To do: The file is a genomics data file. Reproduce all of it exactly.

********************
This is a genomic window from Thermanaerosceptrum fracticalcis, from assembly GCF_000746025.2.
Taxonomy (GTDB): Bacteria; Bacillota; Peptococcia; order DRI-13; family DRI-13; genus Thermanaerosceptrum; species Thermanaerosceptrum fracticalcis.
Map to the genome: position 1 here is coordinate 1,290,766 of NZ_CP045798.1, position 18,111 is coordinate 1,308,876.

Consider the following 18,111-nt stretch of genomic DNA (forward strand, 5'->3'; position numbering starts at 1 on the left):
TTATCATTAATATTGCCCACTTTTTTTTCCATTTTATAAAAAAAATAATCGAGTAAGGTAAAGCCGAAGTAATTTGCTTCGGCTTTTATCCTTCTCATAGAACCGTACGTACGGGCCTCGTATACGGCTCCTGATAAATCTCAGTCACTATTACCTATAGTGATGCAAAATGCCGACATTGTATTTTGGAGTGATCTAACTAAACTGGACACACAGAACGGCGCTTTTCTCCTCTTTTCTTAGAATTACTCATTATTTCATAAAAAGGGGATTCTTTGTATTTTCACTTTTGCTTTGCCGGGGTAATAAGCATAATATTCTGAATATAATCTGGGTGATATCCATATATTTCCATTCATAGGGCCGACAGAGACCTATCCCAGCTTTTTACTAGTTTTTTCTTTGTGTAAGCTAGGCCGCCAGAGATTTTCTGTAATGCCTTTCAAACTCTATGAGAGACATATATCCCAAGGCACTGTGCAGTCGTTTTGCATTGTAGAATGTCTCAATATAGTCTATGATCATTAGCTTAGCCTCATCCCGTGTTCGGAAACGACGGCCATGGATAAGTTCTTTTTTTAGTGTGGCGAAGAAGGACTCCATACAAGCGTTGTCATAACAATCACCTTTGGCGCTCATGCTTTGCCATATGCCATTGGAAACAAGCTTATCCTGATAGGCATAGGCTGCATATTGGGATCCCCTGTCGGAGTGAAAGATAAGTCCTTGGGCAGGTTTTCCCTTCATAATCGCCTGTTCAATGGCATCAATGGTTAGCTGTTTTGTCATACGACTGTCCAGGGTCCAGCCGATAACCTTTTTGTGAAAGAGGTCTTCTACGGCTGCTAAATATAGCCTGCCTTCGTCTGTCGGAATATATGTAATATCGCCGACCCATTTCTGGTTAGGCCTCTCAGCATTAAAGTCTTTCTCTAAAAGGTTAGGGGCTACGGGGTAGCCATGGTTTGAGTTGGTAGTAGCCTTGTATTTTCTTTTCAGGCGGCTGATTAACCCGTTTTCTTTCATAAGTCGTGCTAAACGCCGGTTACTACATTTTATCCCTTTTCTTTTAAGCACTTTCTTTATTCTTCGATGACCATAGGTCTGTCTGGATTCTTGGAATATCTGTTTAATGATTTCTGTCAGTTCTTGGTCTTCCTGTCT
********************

This is a genomic window from Thermanaerosceptrum fracticalcis, from assembly GCF_000746025.2.
Taxonomy (GTDB): Bacteria; Bacillota; Peptococcia; order DRI-13; family DRI-13; genus Thermanaerosceptrum; species Thermanaerosceptrum fracticalcis.
Map to the genome: position 1 here is coordinate 1,290,766 of NZ_CP045798.1, position 18,111 is coordinate 1,308,876.

Consider the following 18,111-nt stretch of genomic DNA (forward strand, 5'->3'; position numbering starts at 1 on the left):
TTATCATTAATATTGCCCACTTTTTTTTCCATTTTATAAAAAAAATAATCGAGTAAGGTAAAGCCGAAGTAATTTGCTTCGGCTTTTATCCTTCTCATAGAACCGTACGTACGGGCCTCGTATACGGCTCCTGATAAATCTCAGTCACTATTACCTATAGTGATGCAAAATGCCGACATTGTATTTTGGAGTGATCTAACTAAACTGGACACACAGAACGGCGCTTTTCTCCTCTTTTCTTAGAATTACTCATTATTTCATAAAAAGGGGATTCTTTGTATTTTCACTTTTGCTTTGCCGGGGTAATAAGCATAATATTCTGAATATAATCTGGGTGATATCCATATATTTCCATTCATAGGGCCGACAGAGACCTATCCCAGCTTTTTACTAGTTTTTTCTTTGTGTAAGCTAGGCCGCCAGAGATTTTCTGTAATGCCTTTCAAACTCTATGAGAGACATATATCCCAAGGCACTGTGCAGTCGTTTTGCATTGTAGAATGTCTCAATATAGTCTATGATCATTAGCTTAGCCTCATCCCGTGTTCGGAAACGACGGCCATGGATAAGTTCTTTTTTTAGTGTGGCGAAGAAGGACTCCATACAAGCGTTGTCATAACAATCACCTTTGGCGCTCATGCTTTGCCATATGCCATTGGAAACAAGCTTATCCTGATAGGCATAGGCTGCATATTGGGATCCCCTGTCGGAGTGAAAGATAAGTCCTTGGGCAGGTTTTCCCTTCATAATCGCCTGTTCAATGGCATCAATGGTTAGCTGTTTTGTCATACGACTGTCCAGGGTCCAGCCGATAACCTTTTTGTGAAAGAGGTCTTCTACGGCTGCTAAATATAGCCTGCCTTCGTCTGTCGGAATATATGTAATATCGCCGACCCATTTCTGGTTAGGCCTCTCAGCATTAAAGTCTTTCTCTAAAAGGTTAGGGGCTACGGGGTAGCCATGGTTTGAGTTGGTAGTAGCCTTGTATTTTCTTTTCAGGCGGCTGATTAACCCGTTTTCTTTCATAAGTCGTGCTAAACGCCGGTTACTACATTTTATCCCTTTTCTTTTAAGCACTTTCTTTATTCTTCGATGACCATAGGTCTGTCTGGATTCTTGGAATATCTGTTTAATGATTTCTGTCAGTTCTTGGTCTTCCTGTCT